“At Apex the stereotypical client profile was late 20s to early 30s with one or two DUIs, and suddenly the kid is thinking, ‘Whoa, wait a second.’ Suddenly going from recreation to treatment he or she has a kind of existential crisis. The system is saying, ‘This isn’t working out for you.’ So suddenly your whole lifestyle has to be examined,” he said.

When a person goes from partying every day at 23 to racking up problems with the law, money, jobs and relationships and taking weekly drug and alcohol tests at 29, then there is an intense feeling of vulnerability and of shame, failure and discomfort. So that’s when a choice has to be made. Continue along a path that isn’t working out or change? One in four of the people in this situation make the appropriate changes, Stech said. It’s not a vacation or another escape, but it can be a respite from hell.

There’s no such thing as bad enough

David* is a 25-year old student and thespian. A recovering alcoholic and narcotics user, he’s been sober for six years.

He started getting sober when he was 18 and was bumped off to rehab by his parents for being a suicidal drug-addicted teen. He said he started young, getting “fucked up” and trying to “figure it out.”

“I’ve been in AA since then. I’ve been around all different kinds of programs between Jesus freaks and agnostics, had people relapse and die, and relapse and be fine. I feel like I’ve gotten to see a lot in the eight years I’ve been banging around these rooms,” he said.

David thinks the hardest thing for anyone is admitting you’re an alcoholic. And by admission, he doesn’t mean just realizing and knowing you’re addicted to alcohol, but also recognizing that you can’t live a normal life if you drink.

“There is no such thing as bad enough. It’s only wherever one chooses to stop. That’s the bottom. Because it can only get better from there,” he said.

How did David identify as an alcoholic who needed AA? “I walked into my first AA meeting and they made you introduce yourself as an alcoholic and made me raise my hand and say it was my first time at a meeting. I wanted to burn everything down. I was sitting there fuming and panicking, and the room was filled with Hells Angels bikers. And some scary guy, with I can only assume Vietnam or bar brawl scars, raised his hand and spoke. The words coming out of his mouth were all of the things that I thought in my brain. Uncontrollable fear of people, self hatred, feeling like I can’t live without drinking, being scared at night of being alone with myself, not knowing what to do with my hands at home or at a bar or with friends or with family. [Feeling] happy, sad, angry, loved or any state of being without handling it by either drinking in the moment or immediately after, or days or months later just thinking about the event that made me need to drink it away.”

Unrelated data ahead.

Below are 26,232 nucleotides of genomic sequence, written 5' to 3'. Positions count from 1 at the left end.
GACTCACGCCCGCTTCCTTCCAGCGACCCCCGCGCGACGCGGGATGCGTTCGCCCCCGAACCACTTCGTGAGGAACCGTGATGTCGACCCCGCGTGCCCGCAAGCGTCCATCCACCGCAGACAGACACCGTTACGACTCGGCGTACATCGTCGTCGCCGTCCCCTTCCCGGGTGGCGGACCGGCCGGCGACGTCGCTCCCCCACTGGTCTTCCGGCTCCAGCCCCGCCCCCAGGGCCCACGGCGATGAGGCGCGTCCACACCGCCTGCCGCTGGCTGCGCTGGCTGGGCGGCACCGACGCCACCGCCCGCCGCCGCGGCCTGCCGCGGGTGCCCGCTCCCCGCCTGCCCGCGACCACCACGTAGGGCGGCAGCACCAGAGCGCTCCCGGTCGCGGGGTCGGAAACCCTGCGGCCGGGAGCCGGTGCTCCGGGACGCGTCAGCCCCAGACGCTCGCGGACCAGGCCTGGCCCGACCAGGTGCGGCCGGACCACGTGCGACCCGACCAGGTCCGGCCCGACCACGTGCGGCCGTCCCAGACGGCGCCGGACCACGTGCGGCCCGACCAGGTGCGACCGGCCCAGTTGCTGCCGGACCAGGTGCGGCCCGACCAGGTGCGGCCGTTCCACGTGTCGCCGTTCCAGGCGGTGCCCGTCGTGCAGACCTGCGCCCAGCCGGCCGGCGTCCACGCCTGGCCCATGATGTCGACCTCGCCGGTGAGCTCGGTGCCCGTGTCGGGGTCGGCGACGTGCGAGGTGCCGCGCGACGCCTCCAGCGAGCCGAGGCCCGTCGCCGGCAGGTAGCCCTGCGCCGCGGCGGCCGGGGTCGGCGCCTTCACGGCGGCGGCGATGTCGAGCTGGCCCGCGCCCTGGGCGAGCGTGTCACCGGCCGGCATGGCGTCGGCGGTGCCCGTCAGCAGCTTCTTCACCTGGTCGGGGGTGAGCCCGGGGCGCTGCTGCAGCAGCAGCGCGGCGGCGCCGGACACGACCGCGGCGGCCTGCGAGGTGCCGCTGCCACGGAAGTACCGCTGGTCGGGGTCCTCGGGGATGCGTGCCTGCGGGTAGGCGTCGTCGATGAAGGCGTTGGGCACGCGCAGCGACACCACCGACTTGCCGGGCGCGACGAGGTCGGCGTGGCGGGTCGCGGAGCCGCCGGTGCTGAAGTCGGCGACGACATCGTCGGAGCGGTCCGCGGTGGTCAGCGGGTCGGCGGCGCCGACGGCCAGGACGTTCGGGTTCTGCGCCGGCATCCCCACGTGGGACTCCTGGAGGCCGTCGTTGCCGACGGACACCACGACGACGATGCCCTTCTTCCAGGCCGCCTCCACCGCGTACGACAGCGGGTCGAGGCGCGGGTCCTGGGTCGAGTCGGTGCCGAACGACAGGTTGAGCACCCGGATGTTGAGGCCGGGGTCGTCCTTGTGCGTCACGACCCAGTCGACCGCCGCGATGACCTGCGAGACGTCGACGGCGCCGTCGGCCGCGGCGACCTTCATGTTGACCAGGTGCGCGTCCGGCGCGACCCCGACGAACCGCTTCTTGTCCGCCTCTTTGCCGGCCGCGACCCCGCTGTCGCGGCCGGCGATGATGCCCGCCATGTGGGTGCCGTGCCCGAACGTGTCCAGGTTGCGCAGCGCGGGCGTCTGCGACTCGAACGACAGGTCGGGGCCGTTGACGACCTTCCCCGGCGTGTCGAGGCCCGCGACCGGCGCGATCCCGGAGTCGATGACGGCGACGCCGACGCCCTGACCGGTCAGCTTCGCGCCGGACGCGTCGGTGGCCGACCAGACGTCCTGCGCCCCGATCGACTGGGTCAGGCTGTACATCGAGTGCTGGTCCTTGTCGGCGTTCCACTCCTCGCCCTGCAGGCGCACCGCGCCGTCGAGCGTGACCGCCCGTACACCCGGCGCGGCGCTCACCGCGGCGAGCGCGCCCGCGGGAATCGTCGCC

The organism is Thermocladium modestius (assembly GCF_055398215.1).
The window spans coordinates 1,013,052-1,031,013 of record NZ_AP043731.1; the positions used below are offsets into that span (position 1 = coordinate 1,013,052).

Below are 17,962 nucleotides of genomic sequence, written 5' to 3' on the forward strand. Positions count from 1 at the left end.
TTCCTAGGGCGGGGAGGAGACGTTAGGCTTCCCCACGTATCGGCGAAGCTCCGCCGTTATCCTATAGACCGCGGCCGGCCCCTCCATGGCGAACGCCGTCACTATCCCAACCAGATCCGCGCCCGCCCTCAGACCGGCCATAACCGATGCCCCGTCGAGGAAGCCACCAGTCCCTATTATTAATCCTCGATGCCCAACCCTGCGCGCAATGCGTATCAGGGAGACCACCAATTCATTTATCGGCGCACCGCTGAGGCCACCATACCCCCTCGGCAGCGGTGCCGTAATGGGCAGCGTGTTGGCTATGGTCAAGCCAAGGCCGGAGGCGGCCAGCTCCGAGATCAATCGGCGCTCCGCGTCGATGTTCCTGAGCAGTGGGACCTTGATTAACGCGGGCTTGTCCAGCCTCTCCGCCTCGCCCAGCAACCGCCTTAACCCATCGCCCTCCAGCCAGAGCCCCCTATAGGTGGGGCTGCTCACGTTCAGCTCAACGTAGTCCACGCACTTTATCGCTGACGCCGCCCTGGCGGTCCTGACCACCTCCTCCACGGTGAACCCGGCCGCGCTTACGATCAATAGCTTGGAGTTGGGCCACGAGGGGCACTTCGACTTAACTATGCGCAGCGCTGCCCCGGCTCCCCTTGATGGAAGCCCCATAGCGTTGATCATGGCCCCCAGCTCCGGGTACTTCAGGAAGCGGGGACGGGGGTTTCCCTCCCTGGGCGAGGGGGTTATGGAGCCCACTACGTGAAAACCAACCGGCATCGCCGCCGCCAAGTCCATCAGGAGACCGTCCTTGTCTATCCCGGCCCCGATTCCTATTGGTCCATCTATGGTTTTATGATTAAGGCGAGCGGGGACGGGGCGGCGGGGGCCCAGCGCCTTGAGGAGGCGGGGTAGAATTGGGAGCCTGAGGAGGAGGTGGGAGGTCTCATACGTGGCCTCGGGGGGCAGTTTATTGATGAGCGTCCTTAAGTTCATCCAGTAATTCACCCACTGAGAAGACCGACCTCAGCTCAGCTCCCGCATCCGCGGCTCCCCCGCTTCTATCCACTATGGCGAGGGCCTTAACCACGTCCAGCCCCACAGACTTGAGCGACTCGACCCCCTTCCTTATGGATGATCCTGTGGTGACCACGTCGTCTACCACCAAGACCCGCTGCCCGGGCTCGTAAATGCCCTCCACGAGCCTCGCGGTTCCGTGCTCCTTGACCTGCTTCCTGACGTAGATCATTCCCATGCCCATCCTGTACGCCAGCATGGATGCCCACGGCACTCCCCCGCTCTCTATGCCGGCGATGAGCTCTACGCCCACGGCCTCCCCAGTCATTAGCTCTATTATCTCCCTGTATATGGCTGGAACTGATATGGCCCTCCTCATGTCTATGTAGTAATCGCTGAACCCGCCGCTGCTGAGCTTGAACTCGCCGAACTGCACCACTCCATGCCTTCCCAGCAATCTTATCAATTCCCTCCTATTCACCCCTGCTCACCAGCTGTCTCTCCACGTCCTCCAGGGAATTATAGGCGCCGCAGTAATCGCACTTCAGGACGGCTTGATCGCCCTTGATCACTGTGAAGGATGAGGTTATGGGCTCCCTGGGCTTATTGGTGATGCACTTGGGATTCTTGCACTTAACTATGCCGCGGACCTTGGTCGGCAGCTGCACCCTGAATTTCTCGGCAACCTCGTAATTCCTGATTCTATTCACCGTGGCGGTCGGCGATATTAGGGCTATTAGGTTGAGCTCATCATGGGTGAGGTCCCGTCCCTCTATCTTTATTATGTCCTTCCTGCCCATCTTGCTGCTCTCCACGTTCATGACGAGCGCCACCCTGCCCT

That old, white, sunburned dude in a leather jacket with leather skin sounded, thought and spoke exactly like David. That was the first step for him. Seeing other people who he could identify with and who self-identified as alcoholics, and seeing what those people did that made them miraculously happy through this “antiquated, draconic 12-step system.”

So to get sober, David went into therapy, a lot of therapy. “And I cried a lot. And I had a lot of people hold me. And more importantly, I actually let people hold me. I was never able to do that. I still have trouble with it now but I’m trying,” he said.

“I wrote a gratitude list and put it on my mirror. I also burned it several times because I thought it was f*cking stupid.

“I made my bed every morning. And when I got home even after my whole day was a horrible, anxious, shaking mess I still had done one thing right that day. I walked through my thoughts on situations concerning everything with other people — whether to quit a job, how to resolve an argument with my parents, even if I thought it was OK to be angry or sad about something. Because I’d been drinking for so long I hadn’t grown emotionally, and I was a stunted angry teenager even at 23.

David said he began to find joy in daily activities such as cooking and reading, but he says the most important thing he did was acknowledge his very real problem. “There’s no such thing as will power. Not for an alcoholic. The moment that I drink I lose anything that I’m trying to do for myself. I’m not me. I’m something else. I’m David plus alcohol. Normal drinkers aren’t like that.”

The culture of intoxication has long been accepted by mainstream society, barring that pesky time from 1919 to 1933 called Prohibition. (Photo: wikimedia commons)

The culture of intoxication has long been accepted by mainstream society, barring that pesky time from 1919 to 1933 called Prohibition. (Photo: wikimedia commons)

Battling the brain

Trudy Funk is the executive director of Curran-Seeley, a local outpatient program. She emphasizes that substance abuse affects not only clients but also the people around them. 

Funk recommends roommates, partners and family members seek support at Al-Anon and encourages addicts to find life skills that can be long-lasting, enjoyable alternatives to the escape alcohol momentarily provides.

The first step of recovery is not using, she said. The second is changing the habits, behavior and thought patterns that cause substance abuse. “Working around” addiction is almost impossible. And it’s tough to give up a familiar lifestyle — the familiar friends, the excitement, she said.